We found a lovely campground near New York City, Croton Point Campground. It is a Westchester County park on a peninsula in the Hudson River. The sites are nice with electric, water, and sewer hookups, it appeared that most were 30 amp and some 50 amp service. They are good-sized sites with level gravel pads. There are walking trails in the park and a bicycle trail that follows the Hudson River. It was a hilly area and challenging for bicyclists, but we had several enjoyable rides while we were there.
There is a train station two miles from the campground and we took advantage of that when we went into New York City to go sightseeing. On Wednesday, May 25th, we hiked to the train station (all of our clothing, etc was in backpacks) and took the train to Grand Central Station where we transferred to the subway to Lower Manhattan. We booked a room at the Holiday Inn – Financial District for two nights. It was centrally located for the sites that we wanted to visit.
Do you remember the Blue Bloods episode when Jamie and Edie had to patrol in the NYPD’s energy efficient patrol car? Well, it must be a real patrol car because we saw it parked right across the street from our hotel!
We were able to check early when we arrived and, after a quick unpacking, we walked to Battery Park to catch the Staten Island Ferry. We had no intention of going to Staten Island, but the ferry ride gave us a viewing of the Statue of Liberty, Ellis Island, the Brooklyn Bridge, Verrazano-Narrows Bridge and the NYC skyline. What a great introduction to New York. On our way back to the hotel, we had our picture taken beside the Wall Street Bull. We chose to be at the head, some others preferred to rub another part of the bull’s anatomy.
We had an early dinner at a pizza place next to the Holiday Inn, changed clothes and took the subway to Broadway to see a performance of Hamilton. What a great show! The cast and producers did a professional job and we enjoyed it all. I thought I knew quite a bit of history about Alexander Hamilton, but this performance inspired me to study our first Secretary of the Treasury in more depth.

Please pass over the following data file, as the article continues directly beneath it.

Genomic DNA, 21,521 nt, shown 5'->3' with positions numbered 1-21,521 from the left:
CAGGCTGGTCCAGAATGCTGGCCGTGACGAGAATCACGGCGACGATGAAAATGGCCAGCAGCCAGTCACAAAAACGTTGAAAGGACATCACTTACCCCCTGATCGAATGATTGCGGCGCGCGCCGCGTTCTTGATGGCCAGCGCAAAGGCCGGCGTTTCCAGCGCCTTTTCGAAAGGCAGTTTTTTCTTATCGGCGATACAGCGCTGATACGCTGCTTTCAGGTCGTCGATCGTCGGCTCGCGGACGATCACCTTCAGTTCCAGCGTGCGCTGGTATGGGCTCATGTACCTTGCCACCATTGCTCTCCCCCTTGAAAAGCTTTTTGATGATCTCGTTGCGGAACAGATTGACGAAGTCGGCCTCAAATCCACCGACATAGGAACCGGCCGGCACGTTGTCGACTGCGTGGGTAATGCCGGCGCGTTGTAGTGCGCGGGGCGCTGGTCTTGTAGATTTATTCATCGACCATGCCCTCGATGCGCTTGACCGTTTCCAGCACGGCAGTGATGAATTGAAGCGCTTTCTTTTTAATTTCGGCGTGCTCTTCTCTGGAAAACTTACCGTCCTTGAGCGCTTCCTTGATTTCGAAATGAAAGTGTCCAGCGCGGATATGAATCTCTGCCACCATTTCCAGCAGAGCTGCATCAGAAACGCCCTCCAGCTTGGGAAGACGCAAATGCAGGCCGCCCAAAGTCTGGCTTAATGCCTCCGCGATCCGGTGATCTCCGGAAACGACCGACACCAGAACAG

On Tuesday, we took the 10:00 tour of the 911 Memorial. As we arrived Marines from the Amphibious Assault Ship “USS Bataan” were completing a unit run to the Memorial What an inspirational sight! Inside, the exhibits did a marvelous job of telling the story, including the attack on the Pentagon and the crash of Flight 93. They also described the build up to that day with the story of the first attack on the World Trade Center in 1993. I was struck by how quiet it was throughout the tour. There was a low murmuring as families and groups commented to each other in low tones, but nothing more. Instinctively, everyone recognized the solemnity of the Memorial.
From the 911 Memorial, we walked to Battery Park to board the tour ferry to the Statue of Liberty and Ellis Island. The National Park Service is in the process of moving the museum displays from the base of the monument to a separate museum building. Because you need to purchase a separate pass to go to the top of the pedestal, there wasn’t any crowd at all in old museum. It was interesting to see how the statue was developed and constructed and the timeline for it all. From the top of the pedestal, we had great views across the Upper Bay and Lower Manhattan. At one time, it was possible to climb interior stairs to the head of the Statue, but those days are long gone. After we toured the new museum (kind of a letdown after seeing the old one), we re-boarded the ferry to go to Ellis Island. What I liked best about the new museum is that the original torch is on display.